This is a consideration of the modern Superhero comic as an expression of spiritual desire, showing what Superheroes can teach about our most essential human needs. Ben Saunders shows that Superhero comics address deep emotional needs. From their earliest days, Superheroes have engaged with some of the most profound spiritual questions that a human being can face: What does it mean to be good? Why is there evil? Why can't I have what I want? How should I live, knowing that I must die? The book suggests these fantasies of power and romance are attempts to wrestle and negotiate with some fundamentally spiritual issues: the problem of evil, the inescapability of human imperfection, and the stark fact of mortality. Saunders argues that the best Superhero comics are not only significant aesthetic achievements - expressions of a misunderstood and under-appreciated art-form as distinctly American as Jazz or Rock & Roll - but that their aesthetic significance derives at least in part from their unique handling of these religious and spiritual themes.
With chapters on Superman, Wonder Woman, Spider-Man, and Iron-Man, he considers these characters as artistic projections of our most primitive desires, and our highest aspirations. This series aims to showcase new work at the forefront of religion and literature through short studies written by leading and rising scholars in the field. Books will pursue a variety of theoretical approaches as they engage with writing from different religious and literary traditions. Collectively, the series will offer a timely critical intervention to the interdisciplinary crossover between religion and literature, speaking to wider contemporary interests and mapping out new directions for the field in the early twenty-first century.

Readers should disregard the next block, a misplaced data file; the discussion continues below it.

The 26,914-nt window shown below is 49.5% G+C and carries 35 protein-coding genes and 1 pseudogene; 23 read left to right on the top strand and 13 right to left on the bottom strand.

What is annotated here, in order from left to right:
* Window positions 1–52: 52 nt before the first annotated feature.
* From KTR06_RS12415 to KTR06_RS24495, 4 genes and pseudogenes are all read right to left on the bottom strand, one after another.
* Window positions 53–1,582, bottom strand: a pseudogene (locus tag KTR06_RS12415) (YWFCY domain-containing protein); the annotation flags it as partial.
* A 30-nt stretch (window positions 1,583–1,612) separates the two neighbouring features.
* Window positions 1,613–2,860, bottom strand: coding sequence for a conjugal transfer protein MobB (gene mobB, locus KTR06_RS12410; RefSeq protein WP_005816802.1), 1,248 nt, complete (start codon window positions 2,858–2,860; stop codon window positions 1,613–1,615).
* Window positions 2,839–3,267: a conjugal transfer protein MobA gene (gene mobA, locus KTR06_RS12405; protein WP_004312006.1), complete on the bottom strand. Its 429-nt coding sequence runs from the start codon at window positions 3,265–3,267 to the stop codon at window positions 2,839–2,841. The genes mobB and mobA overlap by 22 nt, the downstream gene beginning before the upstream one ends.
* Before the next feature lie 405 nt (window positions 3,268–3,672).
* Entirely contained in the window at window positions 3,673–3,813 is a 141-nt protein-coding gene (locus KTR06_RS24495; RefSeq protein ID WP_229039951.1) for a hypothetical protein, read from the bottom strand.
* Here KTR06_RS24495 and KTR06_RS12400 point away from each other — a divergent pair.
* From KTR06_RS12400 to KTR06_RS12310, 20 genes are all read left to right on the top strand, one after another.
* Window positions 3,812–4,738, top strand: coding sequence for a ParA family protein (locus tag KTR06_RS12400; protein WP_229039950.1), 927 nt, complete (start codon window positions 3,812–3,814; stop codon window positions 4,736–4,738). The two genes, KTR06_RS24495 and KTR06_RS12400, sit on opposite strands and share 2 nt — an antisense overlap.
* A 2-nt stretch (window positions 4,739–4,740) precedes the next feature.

Publisher: Continuum Publishing Corporation
Number of pages: 192
Weight: 363 g
Dimensions: 216 x 138 x 18 mm
"Ben Saunders gets at the crossover between psychology and superheroes, and at the difficulties it imposes, in his excellent 2011 book about the intersection between religion and superheroes, Do the Gods Wear Capes?" --Noah Berlatsky
"There have been many scholarly analyses of comic book superheroes recently, most of them thoughtful, some of them misguided. However, arguably the most sophisticated and the most human of these treatments is Ben Saunders' Do the Gods Wear Capes?" --Jack David Eller, Anthropology Review Database, February 2014
[Listed in "Too Many Words: 15 fantastic books to help you learn about comics"] "There's no shortage of books about superheroes and their mythological significance, but this one stands out from the rest. Written by Ben Saunders, who runs the Comics and Cartoon Studies program at the University of Oregon, Do the Gods Wear Capes? makes an enthralling case for superheroes as spiritual entities, and has the sharp analysis of text and pop culture to back it up. With chapters focusing on Superman, Wonder Woman, Spider-Man and Iron Man, this is a great way to see your favorite heroes in a new light." -blastr